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Failure of Protein to Improve Time Trial Performance when Added to a Sports Drink

VAN ESSEN, MARTIN; GIBALA, MARTIN J.

Medicine & Science in Sports & Exercise: August 2006 - Volume 38 - Issue 8 - pp 1476-1483
doi: 10.1249/01.mss.0000228958.82968.0a
APPLIED SCIENCES: Physical Fitness and Performance

Introduction: Recent studies have reported that adding approximately 2% protein to a carbohydrate sports drink increased cycle endurance capacity compared with carbohydrate alone. Howver, the practical implications of these studies work are hampered by the following limitations: (a) the rate of carbohydrate ingestion was less than what is considered optimal for endurance performance, and (b) the performance test (exercise time to fatigue) did not mimic the way in which athletes typically compete (i.e., a race in which a fixed distance or set amount of work is performed as quickly as possible).

Purpose: We tested the hypothesis that adding 2% protein to a 6% carbohydrate drink (CHO-PRO) would improve 80-km cycling time trial performance, as compared with a 6% carbohydrate drink (CHO) and a nonenergetic sweetened placebo (PLAC).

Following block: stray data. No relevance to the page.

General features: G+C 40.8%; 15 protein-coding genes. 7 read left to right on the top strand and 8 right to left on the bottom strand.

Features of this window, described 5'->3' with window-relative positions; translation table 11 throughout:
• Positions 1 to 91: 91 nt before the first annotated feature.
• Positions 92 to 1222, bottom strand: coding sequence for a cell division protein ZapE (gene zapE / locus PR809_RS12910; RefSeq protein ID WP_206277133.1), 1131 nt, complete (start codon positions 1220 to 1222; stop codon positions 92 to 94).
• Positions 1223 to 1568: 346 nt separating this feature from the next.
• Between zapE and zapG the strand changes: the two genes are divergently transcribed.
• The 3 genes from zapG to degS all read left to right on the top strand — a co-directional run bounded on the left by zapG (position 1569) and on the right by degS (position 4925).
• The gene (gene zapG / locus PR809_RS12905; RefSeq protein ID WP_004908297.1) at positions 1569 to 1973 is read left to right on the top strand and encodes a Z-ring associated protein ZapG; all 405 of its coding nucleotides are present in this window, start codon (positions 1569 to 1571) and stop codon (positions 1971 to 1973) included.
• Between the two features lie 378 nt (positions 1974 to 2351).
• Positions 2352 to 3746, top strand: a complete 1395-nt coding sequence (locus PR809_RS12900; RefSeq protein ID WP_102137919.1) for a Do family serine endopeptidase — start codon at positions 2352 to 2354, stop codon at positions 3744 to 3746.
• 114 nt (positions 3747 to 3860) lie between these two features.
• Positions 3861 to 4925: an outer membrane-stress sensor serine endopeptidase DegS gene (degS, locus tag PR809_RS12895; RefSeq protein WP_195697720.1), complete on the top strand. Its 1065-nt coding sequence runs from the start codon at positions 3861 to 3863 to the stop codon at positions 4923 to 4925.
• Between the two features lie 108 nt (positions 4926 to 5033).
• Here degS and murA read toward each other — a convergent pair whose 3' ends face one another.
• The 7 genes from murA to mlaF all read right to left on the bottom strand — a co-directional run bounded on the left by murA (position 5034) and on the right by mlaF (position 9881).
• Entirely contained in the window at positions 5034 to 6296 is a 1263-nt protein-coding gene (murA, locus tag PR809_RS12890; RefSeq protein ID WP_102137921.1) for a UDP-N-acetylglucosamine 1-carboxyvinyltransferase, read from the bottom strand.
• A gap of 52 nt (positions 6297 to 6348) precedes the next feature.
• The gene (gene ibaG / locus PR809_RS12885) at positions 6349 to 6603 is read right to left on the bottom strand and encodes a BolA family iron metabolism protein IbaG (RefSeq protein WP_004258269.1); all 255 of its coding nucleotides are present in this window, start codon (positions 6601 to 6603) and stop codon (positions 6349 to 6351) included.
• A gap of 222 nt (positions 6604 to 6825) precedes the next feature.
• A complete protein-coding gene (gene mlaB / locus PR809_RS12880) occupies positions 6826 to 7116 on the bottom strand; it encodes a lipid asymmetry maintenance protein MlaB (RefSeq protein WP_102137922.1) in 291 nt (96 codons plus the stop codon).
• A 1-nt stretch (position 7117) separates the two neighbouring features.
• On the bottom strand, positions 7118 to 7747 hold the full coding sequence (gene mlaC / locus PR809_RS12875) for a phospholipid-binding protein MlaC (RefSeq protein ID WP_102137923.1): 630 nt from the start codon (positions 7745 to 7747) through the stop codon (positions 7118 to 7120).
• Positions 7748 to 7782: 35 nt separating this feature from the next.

Methods: Ten trained male cyclists (24 ± 2 yr; V̇O2peak = 63 ± 2 mL·kg−1·min−1; mean ± SE) performed an 80-km laboratory time trial (TT) on three occasions separated by 7 d. In a double-blind crossover manner, subjects ingested CHO-PRO, CHO, or PLAC at a rate of 250 mL every 15 min with no temporal, verbal, or physiological feedback.

Results: Time to complete the TT was 4.4% lower (P < 0.002) during CHO (135 ± 9 min) and CHO-PRO (135 ± 9) compared with PLAC (141 ± 10), with no difference between CHO and CHO-PRO (P = 0.92).

Conclusion: Ingesting 6% carbohydrate at a rate of 1 L·h−1 (60 g·h−1) improved an 80-km TT performance in trained male cyclists. However, adding 2% protein to a 6% carbohydrate drink provided no additional performance benefit during a task that closely simulated the manner in which athletes typically compete.

Exercise Metabolism Research Group, Department of Kinesiology, McMaster University, Hamilton, Ontario, CANADA

Address for correspondence: Martin J. Gibala, Ph.D., Department of Kinesiology IWC AB122, McMaster University, 1280 Main Street West, Hamilton, Ontario, L8S 4K1; E-mail: gibalam@mcmaster.ca.

Submitted for publication November 2005.

Accepted for publication March 2006.

©2006The American College of Sports Medicine